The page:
Matthiessen hikes past Lake Phoksumdo en route to the Crystal Monastery (photo by Carsten Nebel via Wikimedia Commons)
In The Snow Leopard, Matthiessen hikes past Lake Phoksumdo en route to the Crystal Monastery (photo by Carsten Nebel via Wikimedia Commons)

By Dan Wilcock

Reading The Snow Leopard is a bit arduous, but its commanding views are worth the climb. For me, and I suspect many like-minded readers, the book lights upon a trifecta of fascinating topics: the hike of a lifetime, the natural world, and Buddhism.

The book, published in 1978, recounts a trek Matthiessen took into a remote part of Nepal five years earlier. He heads into the Himalayas with a biologist friend who’s tracking a rare species of mountain sheep. His agreed-upon task is to assist with the field work, but his real aims are to experience the transcendence of Zen Buddhism and to find the Lama of Shey, a spiritual leader who presides over the secluded Crystal Monastery.

As the story unfolds, Matthiessen also reveals how torn he is to be separated from his family— from his wife due to her death from cancer, and from his son by taking the trip. Buddha also deserted his family and embarked upon his path to enlightenment, so like Hesse’s Siddhartha this book is an echo of the Buddha’s story.

Despite the makings of a terrific yarn, the pages don’t exactly fly by—or at least they didn’t for me. Although there are some stunning passages describing nature and panoramic vistas, Matthiessen keeps his the narrative portion of the book fairly unvarnished and somewhat plodding as if it were direct transcriptions from his journal. Interspersed with the story is a certain amount of regional history, some of which is truly fascinating. Take for example, this tidbit on the history of the Nepalese Gurkha soldiers, and how far back China’s claim to Tibet extends:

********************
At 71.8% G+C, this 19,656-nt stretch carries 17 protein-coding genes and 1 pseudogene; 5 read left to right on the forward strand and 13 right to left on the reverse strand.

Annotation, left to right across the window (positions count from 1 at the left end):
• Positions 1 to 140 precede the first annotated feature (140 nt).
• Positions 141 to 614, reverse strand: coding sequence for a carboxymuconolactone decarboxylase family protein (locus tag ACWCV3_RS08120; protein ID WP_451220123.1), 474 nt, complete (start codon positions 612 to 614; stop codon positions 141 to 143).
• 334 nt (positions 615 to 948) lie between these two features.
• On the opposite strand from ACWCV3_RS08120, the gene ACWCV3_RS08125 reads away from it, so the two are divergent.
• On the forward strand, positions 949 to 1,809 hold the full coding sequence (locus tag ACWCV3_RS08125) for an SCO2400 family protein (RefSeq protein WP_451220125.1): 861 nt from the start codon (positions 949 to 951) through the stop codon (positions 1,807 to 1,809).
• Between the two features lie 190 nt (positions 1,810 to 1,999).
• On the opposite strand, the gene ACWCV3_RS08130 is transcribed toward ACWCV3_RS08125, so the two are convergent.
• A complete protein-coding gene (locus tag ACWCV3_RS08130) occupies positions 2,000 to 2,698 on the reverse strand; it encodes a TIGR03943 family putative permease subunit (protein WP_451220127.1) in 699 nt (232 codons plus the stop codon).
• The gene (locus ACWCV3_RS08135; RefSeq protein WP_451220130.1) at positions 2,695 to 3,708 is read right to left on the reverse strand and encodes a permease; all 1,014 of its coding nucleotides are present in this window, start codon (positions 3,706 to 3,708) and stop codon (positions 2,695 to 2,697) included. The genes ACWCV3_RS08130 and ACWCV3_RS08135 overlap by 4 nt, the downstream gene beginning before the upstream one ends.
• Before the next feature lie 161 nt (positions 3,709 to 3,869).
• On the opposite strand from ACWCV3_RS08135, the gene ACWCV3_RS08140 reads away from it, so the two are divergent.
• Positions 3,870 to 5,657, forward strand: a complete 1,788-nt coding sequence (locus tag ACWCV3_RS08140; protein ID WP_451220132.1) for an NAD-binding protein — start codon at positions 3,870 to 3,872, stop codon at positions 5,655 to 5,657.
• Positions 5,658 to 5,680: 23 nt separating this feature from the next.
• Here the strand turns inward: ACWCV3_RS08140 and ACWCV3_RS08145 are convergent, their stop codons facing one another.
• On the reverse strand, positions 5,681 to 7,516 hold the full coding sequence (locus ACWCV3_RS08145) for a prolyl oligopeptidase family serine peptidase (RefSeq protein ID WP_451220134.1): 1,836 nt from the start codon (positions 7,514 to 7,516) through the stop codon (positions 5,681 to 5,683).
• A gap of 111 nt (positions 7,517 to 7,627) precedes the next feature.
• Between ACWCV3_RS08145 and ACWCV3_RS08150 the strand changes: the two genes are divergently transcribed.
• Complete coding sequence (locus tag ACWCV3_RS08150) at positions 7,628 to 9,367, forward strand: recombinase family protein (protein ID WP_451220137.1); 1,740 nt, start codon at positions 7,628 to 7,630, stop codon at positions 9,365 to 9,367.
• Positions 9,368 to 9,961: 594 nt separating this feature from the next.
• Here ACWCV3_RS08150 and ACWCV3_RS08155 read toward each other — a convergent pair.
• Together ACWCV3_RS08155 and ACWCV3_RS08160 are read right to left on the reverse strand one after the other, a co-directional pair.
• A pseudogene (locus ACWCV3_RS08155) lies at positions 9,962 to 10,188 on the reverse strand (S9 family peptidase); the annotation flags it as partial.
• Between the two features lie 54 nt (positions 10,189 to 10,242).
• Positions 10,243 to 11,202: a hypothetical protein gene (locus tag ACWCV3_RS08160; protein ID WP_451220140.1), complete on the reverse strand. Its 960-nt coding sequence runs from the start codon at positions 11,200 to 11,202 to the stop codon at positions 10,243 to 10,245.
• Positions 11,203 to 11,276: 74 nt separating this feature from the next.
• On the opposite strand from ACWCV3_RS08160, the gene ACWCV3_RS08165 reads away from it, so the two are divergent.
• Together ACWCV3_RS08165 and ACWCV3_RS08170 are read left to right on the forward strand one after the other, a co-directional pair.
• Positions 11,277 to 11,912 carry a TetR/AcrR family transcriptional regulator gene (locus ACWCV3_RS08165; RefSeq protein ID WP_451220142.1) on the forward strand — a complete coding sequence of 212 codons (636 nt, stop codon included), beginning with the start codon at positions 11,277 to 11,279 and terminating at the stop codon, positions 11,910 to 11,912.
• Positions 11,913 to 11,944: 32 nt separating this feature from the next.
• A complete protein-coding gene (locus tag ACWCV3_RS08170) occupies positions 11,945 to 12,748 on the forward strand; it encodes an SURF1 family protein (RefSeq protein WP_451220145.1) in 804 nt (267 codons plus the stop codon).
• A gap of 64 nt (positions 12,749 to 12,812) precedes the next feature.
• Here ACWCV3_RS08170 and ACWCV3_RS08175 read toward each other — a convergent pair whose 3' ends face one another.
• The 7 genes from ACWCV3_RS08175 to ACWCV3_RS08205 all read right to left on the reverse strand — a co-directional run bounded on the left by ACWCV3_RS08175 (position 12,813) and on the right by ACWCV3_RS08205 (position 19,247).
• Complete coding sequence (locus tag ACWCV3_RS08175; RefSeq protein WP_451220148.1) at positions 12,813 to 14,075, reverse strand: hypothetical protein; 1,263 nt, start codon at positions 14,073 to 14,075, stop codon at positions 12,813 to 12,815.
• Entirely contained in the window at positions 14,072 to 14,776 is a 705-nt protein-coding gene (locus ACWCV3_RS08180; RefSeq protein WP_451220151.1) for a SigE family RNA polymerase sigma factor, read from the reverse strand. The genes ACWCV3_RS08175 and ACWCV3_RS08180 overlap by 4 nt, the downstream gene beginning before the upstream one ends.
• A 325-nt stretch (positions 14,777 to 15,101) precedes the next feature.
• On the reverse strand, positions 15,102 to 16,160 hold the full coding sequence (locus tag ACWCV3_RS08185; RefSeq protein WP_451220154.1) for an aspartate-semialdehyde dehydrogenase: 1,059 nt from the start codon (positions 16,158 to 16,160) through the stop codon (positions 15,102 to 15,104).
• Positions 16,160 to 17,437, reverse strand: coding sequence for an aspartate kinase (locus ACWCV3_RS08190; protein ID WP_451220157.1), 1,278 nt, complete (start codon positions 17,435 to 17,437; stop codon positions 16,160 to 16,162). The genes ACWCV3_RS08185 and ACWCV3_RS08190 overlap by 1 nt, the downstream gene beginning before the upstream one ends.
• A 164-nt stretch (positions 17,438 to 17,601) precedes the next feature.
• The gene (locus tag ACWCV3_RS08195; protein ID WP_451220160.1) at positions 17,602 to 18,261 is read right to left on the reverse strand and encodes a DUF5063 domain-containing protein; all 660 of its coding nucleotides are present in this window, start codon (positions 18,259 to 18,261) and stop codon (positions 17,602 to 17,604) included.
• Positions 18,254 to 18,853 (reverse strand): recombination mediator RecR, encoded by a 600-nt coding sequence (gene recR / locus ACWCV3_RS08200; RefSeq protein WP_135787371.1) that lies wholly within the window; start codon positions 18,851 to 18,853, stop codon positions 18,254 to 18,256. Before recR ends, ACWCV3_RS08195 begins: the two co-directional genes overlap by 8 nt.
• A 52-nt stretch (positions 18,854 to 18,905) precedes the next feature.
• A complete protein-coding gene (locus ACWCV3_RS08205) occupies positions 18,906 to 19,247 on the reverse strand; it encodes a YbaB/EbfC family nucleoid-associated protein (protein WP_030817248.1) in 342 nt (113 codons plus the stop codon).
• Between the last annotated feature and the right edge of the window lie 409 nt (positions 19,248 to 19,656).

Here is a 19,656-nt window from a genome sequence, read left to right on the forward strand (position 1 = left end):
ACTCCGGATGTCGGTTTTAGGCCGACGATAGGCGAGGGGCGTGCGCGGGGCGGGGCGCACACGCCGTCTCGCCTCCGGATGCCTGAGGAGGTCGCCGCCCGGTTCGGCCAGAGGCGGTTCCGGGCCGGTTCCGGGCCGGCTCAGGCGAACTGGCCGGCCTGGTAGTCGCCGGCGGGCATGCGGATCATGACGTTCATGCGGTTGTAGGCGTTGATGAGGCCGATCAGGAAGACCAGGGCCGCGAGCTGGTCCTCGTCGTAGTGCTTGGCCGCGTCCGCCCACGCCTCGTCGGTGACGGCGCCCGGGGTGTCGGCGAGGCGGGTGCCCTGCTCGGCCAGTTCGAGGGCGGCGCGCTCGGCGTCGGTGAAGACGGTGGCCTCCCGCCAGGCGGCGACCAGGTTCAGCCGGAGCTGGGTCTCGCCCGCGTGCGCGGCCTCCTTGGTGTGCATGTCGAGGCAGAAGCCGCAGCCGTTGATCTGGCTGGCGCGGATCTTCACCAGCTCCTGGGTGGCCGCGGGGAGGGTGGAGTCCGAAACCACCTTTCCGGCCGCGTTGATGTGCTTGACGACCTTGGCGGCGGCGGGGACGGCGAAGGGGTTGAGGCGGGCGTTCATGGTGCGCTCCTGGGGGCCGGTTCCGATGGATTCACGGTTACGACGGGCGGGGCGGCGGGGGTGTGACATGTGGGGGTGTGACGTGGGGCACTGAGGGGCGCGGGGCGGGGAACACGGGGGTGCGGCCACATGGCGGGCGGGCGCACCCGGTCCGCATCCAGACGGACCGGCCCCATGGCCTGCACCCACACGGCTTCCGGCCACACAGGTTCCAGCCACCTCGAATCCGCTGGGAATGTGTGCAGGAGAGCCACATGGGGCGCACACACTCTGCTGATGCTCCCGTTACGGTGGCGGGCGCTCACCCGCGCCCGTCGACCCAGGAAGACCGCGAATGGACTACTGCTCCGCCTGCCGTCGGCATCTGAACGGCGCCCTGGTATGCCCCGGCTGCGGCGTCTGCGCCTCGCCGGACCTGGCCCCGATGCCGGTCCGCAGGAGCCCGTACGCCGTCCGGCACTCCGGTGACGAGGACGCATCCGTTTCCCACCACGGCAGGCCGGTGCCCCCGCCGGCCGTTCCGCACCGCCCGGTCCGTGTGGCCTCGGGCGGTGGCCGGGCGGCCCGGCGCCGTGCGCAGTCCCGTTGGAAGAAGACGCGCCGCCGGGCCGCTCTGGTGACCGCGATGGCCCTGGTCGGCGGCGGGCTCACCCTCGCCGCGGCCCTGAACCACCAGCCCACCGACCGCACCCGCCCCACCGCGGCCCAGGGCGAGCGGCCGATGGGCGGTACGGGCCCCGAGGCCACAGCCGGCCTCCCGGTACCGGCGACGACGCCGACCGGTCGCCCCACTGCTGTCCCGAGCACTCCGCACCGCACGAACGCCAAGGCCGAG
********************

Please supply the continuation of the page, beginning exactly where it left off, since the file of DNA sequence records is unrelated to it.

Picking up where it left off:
“The legend of these soldiers had its start in 1769, when the armies of the King of Ghorka spread
out from the central valleys, absorbing the small tribal kingdoms and creating the Hindu state
now called Nepal; in their great ferocity, they rushed into Tibet, only to be thrown back by the
Chinese, who considered Tibet to be part of China even then.”

I think a lot of people familiar Tibet’s plight following China’s mid-20th Century annexation would be surprised to learn that that was just one episode in a much longer story. Nepal’s origin story is also something I had no clue about before picking up this book.

More prominently, the roughly half of the book is a “meditation” (har har) on Eastern spiritual practices, primary Zen and the Buddhism and indigenous traditions of Tibet. He has a gift for synthesizing these concepts, such as the following passage—in which the Buddha’s teachings are encapsulated in just one sentence:

“In what became known as the Four Noble Truths, Sakyamuni perceived that man’s existence is
inseparable from sorrow; that the cause of suffering is craving; that peace is attained by
extinguishing craving; that this liberation may be brought about by following the Eightfold Path:
right attention to one’s understanding, intentions, speech, and actions; right livelihood, effort,
mindfulness; right concentration, by which is meant the unification of the self through sitting
yoga.”

Even though it takes some trudging to make it to Crystal Mountain, both for Matthiessen and for the reader, the journey culminates in something like enlightenment, which he finds may not be a permanent condition but rather a falling away of illusions and worldly concerns. Matthiessen returned to bring us this book. I think it’s a gem, but one that may take some polishing to shine.

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